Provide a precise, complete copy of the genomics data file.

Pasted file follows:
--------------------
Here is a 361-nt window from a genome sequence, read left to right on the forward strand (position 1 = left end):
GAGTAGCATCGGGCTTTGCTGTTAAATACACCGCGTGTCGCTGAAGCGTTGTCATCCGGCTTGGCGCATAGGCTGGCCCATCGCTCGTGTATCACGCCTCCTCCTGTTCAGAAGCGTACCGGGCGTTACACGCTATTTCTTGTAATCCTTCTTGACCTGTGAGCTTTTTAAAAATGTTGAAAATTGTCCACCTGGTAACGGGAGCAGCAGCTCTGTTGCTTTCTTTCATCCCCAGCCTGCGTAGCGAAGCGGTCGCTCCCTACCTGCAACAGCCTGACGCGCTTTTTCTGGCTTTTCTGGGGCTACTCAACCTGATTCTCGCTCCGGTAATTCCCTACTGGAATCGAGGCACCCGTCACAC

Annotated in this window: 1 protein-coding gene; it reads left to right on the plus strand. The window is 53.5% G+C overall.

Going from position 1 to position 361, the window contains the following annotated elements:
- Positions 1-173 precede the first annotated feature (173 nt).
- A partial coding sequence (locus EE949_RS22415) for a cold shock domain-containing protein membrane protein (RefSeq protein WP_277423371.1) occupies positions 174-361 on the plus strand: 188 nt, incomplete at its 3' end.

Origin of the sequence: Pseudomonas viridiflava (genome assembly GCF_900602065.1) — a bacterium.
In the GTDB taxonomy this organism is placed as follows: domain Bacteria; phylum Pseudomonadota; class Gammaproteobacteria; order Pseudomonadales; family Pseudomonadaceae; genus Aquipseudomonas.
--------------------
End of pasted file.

Here is a 361-nt window from a genome sequence, read left to right on the forward strand (position 1 = left end):
GAGTAGCATCGGGCTTTGCTGTTAAATACACCGCGTGTCGCTGAAGCGTTGTCATCCGGCTTGGCGCATAGGCTGGCCCATCGCTCGTGTATCACGCCTCCTCCTGTTCAGAAGCGTACCGGGCGTTACACGCTATTTCTTGTAATCCTTCTTGACCTGTGAGCTTTTTAAAAATGTTGAAAATTGTCCACCTGGTAACGGGAGCAGCAGCTCTGTTGCTTTCTTTCATCCCCAGCCTGCGTAGCGAAGCGGTCGCTCCCTACCTGCAACAGCCTGACGCGCTTTTTCTGGCTTTTCTGGGGCTACTCAACCTGATTCTCGCTCCGGTAATTCCCTACTGGAATCGAGGCACCCGTCACAC

Annotated in this window: 1 protein-coding gene; it reads left to right on the plus strand. The window is 53.5% G+C overall.

Going from position 1 to position 361, the window contains the following annotated elements:
- Positions 1-173 precede the first annotated feature (173 nt).
- A partial coding sequence (locus EE949_RS22415) for a cold shock domain-containing protein membrane protein (RefSeq protein WP_277423371.1) occupies positions 174-361 on the plus strand: 188 nt, incomplete at its 3' end.

Origin of the sequence: Pseudomonas viridiflava (genome assembly GCF_900602065.1) — a bacterium.
In the GTDB taxonomy this organism is placed as follows: domain Bacteria; phylum Pseudomonadota; class Gammaproteobacteria; order Pseudomonadales; family Pseudomonadaceae; genus Aquipseudomonas.